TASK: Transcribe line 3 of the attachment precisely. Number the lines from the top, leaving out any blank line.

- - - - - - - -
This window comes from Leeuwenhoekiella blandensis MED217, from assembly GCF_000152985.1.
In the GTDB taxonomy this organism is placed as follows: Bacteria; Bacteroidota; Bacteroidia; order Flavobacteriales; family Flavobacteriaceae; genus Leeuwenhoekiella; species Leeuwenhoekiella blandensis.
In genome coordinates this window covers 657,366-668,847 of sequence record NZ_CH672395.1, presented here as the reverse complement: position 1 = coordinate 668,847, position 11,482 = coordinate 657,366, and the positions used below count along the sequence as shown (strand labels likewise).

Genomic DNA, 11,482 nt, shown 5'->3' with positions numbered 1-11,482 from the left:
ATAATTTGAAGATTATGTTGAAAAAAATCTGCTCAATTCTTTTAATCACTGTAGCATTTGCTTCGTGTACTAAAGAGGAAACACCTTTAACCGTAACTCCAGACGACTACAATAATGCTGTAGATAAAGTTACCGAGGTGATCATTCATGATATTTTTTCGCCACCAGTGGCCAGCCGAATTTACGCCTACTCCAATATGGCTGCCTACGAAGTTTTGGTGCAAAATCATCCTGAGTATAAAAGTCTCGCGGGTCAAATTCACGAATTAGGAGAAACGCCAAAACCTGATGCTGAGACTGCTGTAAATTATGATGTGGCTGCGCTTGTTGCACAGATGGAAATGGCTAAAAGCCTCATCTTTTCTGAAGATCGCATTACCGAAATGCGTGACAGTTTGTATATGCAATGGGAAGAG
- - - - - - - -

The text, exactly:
In genome coordinates this window covers 657,366-668,847 of sequence record NZ_CH672395.1, presented here as the reverse complement: position 1 = coordinate 668,847, position 11,482 = coordinate 657,366, and the positions used below count along the sequence as shown (strand labels likewise).